We need more directors willing to take risks with films like Get Out.
You meet guys like Joe May. They can get you a price on some merchandise that fell off the back of some truck. in the performance of his career, Dennis Farina depicts the type flawlessly in "The Last Rites of Joe May." He looks into the type and sees the man inside: proud, weary, fearful.
This movie takes place on the West Side of Chicago, without a single "beauty shot." Not a skyscraper in sight. Only gray, cold streets, shabby bars and forlorn bus stops. Joe May has just been released from Cook County Hospital after a siege of pneumonia that nearly killed him. Before he goes home, he goes to a bar. "Jeez, I thought you was dead," the bartender says. Nothing about how he's glad to see Joe is alive.
When he gets to his apartment, Joe moves cautiously. Farina is a former Chicago cop and knows how to enter an apartment you're not sure about. It's been entered, yes — by Jenny Rapp (Jamie Anne Allman) and her daughter, Angelina (Meredith Droeger). They live there now. Joe lived there for years, but the landlord thought he was dead and rented it out.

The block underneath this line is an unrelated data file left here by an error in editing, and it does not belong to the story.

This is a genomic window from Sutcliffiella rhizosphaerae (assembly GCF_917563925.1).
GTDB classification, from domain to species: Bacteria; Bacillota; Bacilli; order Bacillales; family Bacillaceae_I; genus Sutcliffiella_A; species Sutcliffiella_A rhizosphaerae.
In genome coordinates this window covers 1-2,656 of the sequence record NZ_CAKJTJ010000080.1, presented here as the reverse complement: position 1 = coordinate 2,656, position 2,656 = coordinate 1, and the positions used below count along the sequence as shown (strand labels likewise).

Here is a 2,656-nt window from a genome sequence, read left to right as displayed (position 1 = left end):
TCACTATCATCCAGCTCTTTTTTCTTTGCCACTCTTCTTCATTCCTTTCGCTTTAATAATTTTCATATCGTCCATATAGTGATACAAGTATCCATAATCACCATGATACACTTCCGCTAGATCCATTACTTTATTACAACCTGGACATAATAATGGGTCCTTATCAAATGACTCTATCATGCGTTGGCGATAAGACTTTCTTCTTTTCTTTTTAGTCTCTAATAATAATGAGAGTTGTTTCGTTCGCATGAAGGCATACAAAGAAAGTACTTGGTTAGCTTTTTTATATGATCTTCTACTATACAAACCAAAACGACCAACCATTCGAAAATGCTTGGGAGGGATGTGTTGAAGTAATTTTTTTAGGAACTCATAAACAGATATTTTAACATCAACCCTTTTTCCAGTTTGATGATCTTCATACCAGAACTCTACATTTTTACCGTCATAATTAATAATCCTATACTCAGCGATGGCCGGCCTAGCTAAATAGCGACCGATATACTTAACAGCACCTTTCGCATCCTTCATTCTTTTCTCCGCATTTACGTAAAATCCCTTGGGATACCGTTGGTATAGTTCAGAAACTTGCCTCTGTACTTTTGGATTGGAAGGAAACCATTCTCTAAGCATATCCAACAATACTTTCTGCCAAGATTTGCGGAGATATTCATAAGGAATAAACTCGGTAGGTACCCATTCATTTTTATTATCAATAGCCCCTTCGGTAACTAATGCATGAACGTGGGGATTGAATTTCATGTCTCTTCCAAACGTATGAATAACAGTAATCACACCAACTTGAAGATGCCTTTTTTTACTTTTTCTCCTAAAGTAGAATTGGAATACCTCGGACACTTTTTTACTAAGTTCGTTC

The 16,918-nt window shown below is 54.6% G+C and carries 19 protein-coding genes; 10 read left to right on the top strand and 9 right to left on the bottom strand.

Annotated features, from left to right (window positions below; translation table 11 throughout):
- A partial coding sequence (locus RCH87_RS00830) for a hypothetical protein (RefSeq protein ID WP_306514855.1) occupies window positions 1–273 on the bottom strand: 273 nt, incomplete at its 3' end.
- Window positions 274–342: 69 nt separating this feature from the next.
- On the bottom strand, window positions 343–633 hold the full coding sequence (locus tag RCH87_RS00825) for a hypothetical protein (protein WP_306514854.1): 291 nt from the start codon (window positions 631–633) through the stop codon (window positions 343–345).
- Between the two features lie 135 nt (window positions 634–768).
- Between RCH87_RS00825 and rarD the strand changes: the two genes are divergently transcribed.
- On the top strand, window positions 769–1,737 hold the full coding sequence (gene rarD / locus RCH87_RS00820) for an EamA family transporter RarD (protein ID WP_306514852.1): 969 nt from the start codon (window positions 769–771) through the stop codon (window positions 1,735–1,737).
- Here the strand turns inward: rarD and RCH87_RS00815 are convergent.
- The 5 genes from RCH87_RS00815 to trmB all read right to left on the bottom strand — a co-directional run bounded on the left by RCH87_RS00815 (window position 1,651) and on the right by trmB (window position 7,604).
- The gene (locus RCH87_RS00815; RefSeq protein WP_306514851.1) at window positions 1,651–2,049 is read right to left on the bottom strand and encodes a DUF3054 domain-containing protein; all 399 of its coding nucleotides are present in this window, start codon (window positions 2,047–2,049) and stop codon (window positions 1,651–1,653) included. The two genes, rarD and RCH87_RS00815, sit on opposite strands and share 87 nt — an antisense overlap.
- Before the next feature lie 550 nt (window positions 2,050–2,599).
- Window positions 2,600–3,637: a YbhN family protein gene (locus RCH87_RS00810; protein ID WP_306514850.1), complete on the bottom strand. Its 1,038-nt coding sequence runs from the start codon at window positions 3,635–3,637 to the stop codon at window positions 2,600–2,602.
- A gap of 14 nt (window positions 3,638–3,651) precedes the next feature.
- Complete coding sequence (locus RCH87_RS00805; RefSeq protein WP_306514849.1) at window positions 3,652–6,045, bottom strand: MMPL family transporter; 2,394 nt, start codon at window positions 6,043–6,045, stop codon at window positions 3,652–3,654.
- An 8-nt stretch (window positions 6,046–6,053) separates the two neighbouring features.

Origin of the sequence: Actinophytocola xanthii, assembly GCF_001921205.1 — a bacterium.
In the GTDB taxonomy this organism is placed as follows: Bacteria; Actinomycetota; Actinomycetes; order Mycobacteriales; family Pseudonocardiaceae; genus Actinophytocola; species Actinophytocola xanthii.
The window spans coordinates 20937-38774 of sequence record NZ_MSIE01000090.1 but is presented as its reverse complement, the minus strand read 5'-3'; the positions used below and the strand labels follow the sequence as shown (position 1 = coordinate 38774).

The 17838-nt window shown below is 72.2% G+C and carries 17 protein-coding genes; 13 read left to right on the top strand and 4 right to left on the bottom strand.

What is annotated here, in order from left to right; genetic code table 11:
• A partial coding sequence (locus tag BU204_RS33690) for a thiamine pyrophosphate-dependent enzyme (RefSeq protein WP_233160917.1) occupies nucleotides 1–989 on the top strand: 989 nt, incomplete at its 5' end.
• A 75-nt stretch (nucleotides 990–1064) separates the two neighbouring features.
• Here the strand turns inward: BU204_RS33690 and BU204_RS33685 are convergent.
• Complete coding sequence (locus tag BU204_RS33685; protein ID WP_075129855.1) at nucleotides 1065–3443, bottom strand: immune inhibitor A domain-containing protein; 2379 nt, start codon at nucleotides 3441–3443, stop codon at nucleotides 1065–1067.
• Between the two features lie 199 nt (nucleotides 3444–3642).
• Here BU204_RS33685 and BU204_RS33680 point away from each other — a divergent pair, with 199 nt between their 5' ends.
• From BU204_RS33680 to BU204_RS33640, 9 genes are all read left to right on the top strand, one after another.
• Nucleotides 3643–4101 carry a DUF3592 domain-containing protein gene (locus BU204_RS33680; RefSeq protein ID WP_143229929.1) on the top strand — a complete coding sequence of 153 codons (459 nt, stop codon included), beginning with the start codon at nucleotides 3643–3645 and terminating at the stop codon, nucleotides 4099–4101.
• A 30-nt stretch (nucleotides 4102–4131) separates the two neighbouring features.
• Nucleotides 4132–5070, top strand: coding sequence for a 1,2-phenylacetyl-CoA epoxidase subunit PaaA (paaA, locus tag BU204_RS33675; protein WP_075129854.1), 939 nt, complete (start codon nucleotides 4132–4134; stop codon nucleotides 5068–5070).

Now begins the final act of Joe's life. He hunches his shoulders inside his coat, which is too thin against the chill. He goes to visit his old pal Billy (Chelcie Ross) in a retirement home, tapping on the ground-floor window to announce his arrival. He goes to visit a man named Lenny (Gary Cole), whose office is a back table in a bar and who knows about stuff that falls off trucks.